Introducing the Corsair Obsidian 350D

It seems like just yesterday we were talking about Corsair's gargantuan Obsidian 900D, a behemoth designed with the single goal of housing as much computer as you can possibly imagine. The Obsidian 900D supersized the already successful 800D (along with its price tag), and judging from the comments left on the review it's exactly what a lot of the watercooling enthusiasts were waiting for.

What you may not be aware of is the fact that the 900D ran...a little late. I had one of the early review units, and it had actually been sitting in my living room for some time before the new embargo date hit and gave me a deadline. That's part of the reason why we're seeing another case from Corsair as quickly as we are; had the 900D been on time this still would've seemed like a pretty quick turnaround time. Proving someone over there has a sense of humor, though, Corsair is following up their largest case with their smallest.

I'm actually a little disappointed that the campaign around the 350D was basically subsumed by the 900D, because of the two cases I think the micro-ATX 350D is actually the more interesting one. With the 900D, the sky is really the limit as to what you can put in it (or more accurately, your wallet is the limit). The 350D, on the other hand, is a case for people who thrive on limitations. That's not to say the case has limitations, per se, but when you're confined to the micro-ATX standard you start having to make creative decisions. As you'll see, Corsair made a few of their own that make the 350D a particularly interesting specimen in what's often one of the most diverse enclosure categories.

Corsair Obsidian 350D Specifications
Motherboard Form Factor Mini-ITX, Micro-ATX
Drive Bays External 2x 5.25"
Internal 3x 2.5", 2x 3.5"
Cooling Front 1x 140mm intake fan (supports 2x 120mm/140mm)
Rear 1x 120mm exhaust fan
Top 2x 120mm/140mm fan mount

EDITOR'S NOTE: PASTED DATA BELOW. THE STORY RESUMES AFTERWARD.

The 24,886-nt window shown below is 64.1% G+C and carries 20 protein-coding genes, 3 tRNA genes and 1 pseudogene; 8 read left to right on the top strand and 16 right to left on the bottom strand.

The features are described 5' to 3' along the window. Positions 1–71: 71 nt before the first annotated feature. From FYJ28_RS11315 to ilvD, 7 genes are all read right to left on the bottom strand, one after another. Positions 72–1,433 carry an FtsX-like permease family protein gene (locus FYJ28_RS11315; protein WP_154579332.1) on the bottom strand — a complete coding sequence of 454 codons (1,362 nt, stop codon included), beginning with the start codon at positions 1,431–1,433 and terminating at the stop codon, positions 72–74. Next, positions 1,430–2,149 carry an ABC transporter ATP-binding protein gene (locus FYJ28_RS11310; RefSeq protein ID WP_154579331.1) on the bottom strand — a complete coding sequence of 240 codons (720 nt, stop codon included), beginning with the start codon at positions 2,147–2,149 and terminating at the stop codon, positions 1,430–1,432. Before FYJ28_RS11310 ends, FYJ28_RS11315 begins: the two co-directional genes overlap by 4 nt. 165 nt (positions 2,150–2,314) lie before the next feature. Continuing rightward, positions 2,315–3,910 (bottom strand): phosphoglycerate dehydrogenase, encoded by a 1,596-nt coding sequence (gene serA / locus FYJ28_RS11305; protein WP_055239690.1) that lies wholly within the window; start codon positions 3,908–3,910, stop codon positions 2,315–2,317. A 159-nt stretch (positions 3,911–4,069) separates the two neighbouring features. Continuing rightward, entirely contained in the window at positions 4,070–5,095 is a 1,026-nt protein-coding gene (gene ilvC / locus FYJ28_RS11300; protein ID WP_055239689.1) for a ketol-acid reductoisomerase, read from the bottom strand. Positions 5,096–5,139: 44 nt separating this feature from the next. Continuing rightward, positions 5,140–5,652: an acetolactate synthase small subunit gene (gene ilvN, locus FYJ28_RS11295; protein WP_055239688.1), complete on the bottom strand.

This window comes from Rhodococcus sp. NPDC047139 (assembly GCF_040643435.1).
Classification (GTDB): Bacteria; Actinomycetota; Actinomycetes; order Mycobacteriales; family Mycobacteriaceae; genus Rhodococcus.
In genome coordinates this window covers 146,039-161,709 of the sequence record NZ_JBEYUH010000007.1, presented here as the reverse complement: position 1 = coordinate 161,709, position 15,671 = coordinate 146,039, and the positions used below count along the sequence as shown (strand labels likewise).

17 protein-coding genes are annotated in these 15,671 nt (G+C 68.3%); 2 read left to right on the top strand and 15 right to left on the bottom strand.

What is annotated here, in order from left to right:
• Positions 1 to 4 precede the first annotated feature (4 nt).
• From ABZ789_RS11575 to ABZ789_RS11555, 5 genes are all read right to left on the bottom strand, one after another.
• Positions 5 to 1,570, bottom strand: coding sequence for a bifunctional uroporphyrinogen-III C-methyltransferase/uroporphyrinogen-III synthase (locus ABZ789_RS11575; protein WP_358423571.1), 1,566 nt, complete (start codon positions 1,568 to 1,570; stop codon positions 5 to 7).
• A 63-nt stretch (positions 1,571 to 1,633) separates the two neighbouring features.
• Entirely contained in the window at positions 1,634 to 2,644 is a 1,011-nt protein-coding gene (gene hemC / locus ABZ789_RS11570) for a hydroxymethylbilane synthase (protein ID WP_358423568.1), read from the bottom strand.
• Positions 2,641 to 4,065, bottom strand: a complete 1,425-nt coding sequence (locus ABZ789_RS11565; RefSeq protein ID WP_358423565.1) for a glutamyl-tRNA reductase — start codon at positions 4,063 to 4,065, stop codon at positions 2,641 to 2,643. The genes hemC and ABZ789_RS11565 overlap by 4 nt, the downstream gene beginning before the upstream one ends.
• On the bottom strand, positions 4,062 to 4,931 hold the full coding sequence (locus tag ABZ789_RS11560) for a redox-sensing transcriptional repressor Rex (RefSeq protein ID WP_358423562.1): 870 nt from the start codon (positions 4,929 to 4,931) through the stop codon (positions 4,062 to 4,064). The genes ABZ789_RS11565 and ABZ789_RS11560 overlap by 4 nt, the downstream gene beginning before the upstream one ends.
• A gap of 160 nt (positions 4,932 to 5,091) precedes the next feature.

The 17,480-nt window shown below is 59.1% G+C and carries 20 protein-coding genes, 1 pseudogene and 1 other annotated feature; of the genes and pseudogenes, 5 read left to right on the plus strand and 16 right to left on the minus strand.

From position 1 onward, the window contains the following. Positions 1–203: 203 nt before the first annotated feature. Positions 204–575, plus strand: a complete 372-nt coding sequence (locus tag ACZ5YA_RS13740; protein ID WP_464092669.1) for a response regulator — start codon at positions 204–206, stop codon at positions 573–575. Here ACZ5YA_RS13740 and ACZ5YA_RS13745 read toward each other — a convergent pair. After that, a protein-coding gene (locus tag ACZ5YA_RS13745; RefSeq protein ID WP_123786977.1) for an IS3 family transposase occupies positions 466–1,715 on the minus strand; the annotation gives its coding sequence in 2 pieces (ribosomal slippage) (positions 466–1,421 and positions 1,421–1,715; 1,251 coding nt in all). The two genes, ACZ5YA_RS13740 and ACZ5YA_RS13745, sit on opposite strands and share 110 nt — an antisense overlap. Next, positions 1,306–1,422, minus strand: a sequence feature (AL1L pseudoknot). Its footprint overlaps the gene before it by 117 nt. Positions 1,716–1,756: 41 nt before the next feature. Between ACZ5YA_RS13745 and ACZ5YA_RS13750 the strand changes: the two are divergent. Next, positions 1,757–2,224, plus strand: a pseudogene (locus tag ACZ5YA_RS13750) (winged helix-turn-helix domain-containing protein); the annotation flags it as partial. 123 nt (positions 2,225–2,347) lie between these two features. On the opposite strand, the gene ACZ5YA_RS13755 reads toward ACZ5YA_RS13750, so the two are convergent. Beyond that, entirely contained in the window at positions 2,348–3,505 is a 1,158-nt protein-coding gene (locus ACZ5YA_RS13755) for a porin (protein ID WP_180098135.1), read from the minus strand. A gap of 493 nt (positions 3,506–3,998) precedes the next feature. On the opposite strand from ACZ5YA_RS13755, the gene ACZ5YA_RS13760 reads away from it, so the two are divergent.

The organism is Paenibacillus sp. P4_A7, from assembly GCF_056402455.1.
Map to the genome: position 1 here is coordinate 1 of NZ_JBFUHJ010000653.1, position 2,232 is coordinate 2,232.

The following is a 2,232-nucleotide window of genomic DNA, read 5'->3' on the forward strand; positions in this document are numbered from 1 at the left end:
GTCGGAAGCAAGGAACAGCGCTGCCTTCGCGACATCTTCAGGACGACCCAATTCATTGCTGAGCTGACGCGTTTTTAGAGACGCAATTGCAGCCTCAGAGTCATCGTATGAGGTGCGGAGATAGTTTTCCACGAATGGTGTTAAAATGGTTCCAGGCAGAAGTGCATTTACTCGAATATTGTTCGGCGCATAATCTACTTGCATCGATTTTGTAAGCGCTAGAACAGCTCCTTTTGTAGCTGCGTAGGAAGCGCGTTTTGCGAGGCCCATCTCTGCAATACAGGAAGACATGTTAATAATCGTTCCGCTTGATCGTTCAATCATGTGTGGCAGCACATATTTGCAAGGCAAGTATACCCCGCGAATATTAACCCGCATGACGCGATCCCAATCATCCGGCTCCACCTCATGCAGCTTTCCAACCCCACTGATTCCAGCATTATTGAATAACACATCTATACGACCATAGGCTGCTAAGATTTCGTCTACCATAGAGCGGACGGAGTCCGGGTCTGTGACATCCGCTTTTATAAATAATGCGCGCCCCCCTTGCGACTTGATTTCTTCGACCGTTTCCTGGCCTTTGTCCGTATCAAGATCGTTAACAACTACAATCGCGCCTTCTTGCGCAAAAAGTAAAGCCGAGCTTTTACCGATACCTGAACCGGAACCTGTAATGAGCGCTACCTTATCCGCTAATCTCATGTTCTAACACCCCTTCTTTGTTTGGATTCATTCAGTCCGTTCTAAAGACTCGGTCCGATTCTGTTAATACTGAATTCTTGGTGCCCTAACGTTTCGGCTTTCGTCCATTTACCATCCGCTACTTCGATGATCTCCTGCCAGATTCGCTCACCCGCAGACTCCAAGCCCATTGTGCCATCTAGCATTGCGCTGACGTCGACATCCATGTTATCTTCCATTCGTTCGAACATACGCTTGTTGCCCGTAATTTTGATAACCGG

Side -
Bottom -
Expansion Slots 5
I/O Port 2x USB 3.0, 1x Headphone, 1x Mic
Power Supply Size ATX
Clearances HSF 160mm
PSU 200mm
GPU 300mm
Dimensions 17.3" x 8.3" x 17.7"
440mm x 210mm x 450mm
Weight 13.3 lbs. / 6.1 kg
Special Features USB 3.0 via internal header
Removable drive cages
Removable filters on intakes and bottom
Supports 280mm radiators
Price $99/$109 (without window/with window) MSRP

What needs to be considered in evaluating the Corsair Obsidian 350D is that this case is pretty clearly designed capitalize on liquid cooling. While my experiences with Corsair's closed loop coolers have been inconsistent, everyone benefits from them having a 280mm cooler like the H110 in their lineup. The existence of a 280mm cooler in Corsair's portfolio doesn't necessarily demand they include a place to mount it in all subsequent case designs, but it makes a convincing argument.

The reviewer's guide makes a big deal about using the 350D for water cooling, both with Corsair's products and with custom loops. There are five total fan mounts, and all of them support radiators: the top of the case features two 120mm/140mm mounts, the front of the case features another pair of 120mm/140mm mounts (and the 3.5" drive cage is removable), and then the rear of the case features a 120mm fan mount. What does surprise me is that Corsair opted not to include an additional fan mount beneath the drive cage, in the bottom of the case. It feels like a missed opportunity.

In and Around the Corsair Obsidian 350D


View All Comments